Moody’s Says U.S. Faces Aaa Cut Without Budget Deal in 2013

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A national debt clock is displayed during the Republican National Convention (RNC) in Tampa on Aug. 27, 2012. Close

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Photographer: Daniel Acker/Bloomberg

A national debt clock is displayed during the Republican National Convention (RNC) in Tampa on Aug. 27, 2012.

Moody’s Investors Service said it may join Standard & Poor’s in downgrading the U.S.’s credit rating unless Congress next year reduces the percentage of debt- to-gross-domestic-product during budget negotiations.

The U.S. economy will probably tip into recession next year if lawmakers and President Barack Obama can’t break an impasse over the federal budget and if George W. Bush-era tax cuts expire in what’s become known as the “fiscal cliff,” according to a report by the nonpartisan Congressional Budget Office published on Aug. 22. The rating would likely be cut to Aa1 from Aaa if an agreement on the debt ratio isn’t reached, Moody’s said in a statement today.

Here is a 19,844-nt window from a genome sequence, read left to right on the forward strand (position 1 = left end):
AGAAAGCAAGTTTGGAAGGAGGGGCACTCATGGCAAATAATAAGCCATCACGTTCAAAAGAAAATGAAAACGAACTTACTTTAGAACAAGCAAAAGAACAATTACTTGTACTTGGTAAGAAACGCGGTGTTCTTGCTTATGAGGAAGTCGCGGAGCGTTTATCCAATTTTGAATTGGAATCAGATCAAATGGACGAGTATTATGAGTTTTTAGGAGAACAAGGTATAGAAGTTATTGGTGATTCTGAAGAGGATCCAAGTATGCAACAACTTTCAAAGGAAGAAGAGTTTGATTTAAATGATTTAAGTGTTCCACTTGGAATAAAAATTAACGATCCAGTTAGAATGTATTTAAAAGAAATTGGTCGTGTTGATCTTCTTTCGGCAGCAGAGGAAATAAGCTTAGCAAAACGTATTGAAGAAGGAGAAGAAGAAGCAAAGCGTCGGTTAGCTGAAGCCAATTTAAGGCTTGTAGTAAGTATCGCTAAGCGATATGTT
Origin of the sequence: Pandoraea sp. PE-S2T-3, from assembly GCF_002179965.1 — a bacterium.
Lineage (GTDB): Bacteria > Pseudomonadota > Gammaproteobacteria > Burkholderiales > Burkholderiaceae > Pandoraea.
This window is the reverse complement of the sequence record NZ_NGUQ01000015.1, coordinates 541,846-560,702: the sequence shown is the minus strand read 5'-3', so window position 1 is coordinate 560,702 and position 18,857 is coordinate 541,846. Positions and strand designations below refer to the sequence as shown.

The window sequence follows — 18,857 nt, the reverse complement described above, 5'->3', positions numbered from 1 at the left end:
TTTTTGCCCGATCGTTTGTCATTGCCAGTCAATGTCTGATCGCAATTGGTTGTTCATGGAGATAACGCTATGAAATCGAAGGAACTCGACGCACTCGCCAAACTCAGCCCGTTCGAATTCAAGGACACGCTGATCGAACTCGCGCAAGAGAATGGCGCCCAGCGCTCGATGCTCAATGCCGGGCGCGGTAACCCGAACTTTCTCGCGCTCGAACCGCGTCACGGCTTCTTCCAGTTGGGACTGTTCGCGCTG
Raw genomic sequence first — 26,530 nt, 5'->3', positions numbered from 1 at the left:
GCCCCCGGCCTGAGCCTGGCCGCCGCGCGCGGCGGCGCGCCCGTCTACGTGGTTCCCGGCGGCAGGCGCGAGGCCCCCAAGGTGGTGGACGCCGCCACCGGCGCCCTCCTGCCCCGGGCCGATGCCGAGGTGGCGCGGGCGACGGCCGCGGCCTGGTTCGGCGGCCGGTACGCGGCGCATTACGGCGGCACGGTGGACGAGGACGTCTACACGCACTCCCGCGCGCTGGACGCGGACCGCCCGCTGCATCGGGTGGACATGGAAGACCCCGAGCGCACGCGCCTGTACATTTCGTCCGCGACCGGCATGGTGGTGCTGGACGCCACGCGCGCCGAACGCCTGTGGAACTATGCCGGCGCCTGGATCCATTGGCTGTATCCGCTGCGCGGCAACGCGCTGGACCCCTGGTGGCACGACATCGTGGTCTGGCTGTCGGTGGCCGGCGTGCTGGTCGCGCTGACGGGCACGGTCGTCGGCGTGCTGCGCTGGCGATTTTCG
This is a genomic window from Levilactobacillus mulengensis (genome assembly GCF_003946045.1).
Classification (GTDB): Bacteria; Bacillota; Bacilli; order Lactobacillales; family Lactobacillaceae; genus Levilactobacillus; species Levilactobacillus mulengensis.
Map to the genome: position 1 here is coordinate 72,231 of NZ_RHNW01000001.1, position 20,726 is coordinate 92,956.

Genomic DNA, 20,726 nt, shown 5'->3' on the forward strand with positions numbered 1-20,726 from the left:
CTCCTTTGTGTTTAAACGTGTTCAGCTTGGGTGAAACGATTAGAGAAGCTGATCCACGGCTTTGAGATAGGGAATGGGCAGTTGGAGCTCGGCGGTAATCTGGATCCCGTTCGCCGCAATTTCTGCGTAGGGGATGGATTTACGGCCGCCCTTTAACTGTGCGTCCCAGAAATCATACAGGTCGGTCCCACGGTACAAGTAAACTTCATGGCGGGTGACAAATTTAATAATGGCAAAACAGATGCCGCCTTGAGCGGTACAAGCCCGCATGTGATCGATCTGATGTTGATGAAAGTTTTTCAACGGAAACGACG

Moody’s put the rating under review with a negative outlook in August 2011, when the U.S. pushed back a decision on spending and raised its so-called the debt ceiling after months of political wrangling. S&P cut its rating to AA+ that month, blaming the nation’s political process. Treasuries rallied as investors ignored the reduction, with the yield on the benchmark 10-year note since declining to record lows and drawing the ire of investors such as Warren Buffett, the biggest shareholder of Moody’s, who said after the S&P decision that the U.S. should be “quadruple-A.”

“At some point, we might see the market demand a higher yield premium to own Treasuries, but I don’t think that’s the case now as this is just a shot across the bow,” said Jack McIntyre, a money manager in Philadelphia at Brandywine Global Investment, which oversees $30 billion of debt. “It’s hard to find a bond market that has the depth of liquidity that Treasuries do.”

Deficit Watch

McIntyre said his firm has reduced its Treasury holdings to lock in recent gains. U.S. government debt has returned 6.4 percent since the S&P downgrade and gained 9.8 percent in 2011, the most since 2008, according to Bank of America Merrill Lynch index data.

Hours after the Moody’s statement, the U.S.’s $32 billion of three-year notes auction drew record demand.